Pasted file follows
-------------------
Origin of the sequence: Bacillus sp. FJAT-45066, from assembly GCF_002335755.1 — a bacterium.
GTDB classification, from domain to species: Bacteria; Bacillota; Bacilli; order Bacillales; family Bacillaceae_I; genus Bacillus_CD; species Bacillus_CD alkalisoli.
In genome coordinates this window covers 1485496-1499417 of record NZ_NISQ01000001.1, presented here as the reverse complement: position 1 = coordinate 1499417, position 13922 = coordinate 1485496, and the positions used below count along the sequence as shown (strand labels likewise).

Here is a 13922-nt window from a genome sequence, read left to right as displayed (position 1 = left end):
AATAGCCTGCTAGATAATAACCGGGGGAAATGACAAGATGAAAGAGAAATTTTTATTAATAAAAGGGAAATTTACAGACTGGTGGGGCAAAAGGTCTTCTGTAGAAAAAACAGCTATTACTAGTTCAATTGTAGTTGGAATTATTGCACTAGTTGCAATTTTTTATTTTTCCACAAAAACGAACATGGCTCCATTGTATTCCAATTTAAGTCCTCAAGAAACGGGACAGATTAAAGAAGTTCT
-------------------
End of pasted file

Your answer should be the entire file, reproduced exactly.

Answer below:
Origin of the sequence: Bacillus sp. FJAT-45066, from assembly GCF_002335755.1 — a bacterium.
GTDB classification, from domain to species: Bacteria; Bacillota; Bacilli; order Bacillales; family Bacillaceae_I; genus Bacillus_CD; species Bacillus_CD alkalisoli.
In genome coordinates this window covers 1485496-1499417 of record NZ_NISQ01000001.1, presented here as the reverse complement: position 1 = coordinate 1499417, position 13922 = coordinate 1485496, and the positions used below count along the sequence as shown (strand labels likewise).

Here is a 13922-nt window from a genome sequence, read left to right as displayed (position 1 = left end):
AATAGCCTGCTAGATAATAACCGGGGGAAATGACAAGATGAAAGAGAAATTTTTATTAATAAAAGGGAAATTTACAGACTGGTGGGGCAAAAGGTCTTCTGTAGAAAAAACAGCTATTACTAGTTCAATTGTAGTTGGAATTATTGCACTAGTTGCAATTTTTTATTTTTCCACAAAAACGAACATGGCTCCATTGTATTCCAATTTAAGTCCTCAAGAAACGGGACAGATTAAAGAAGTTCT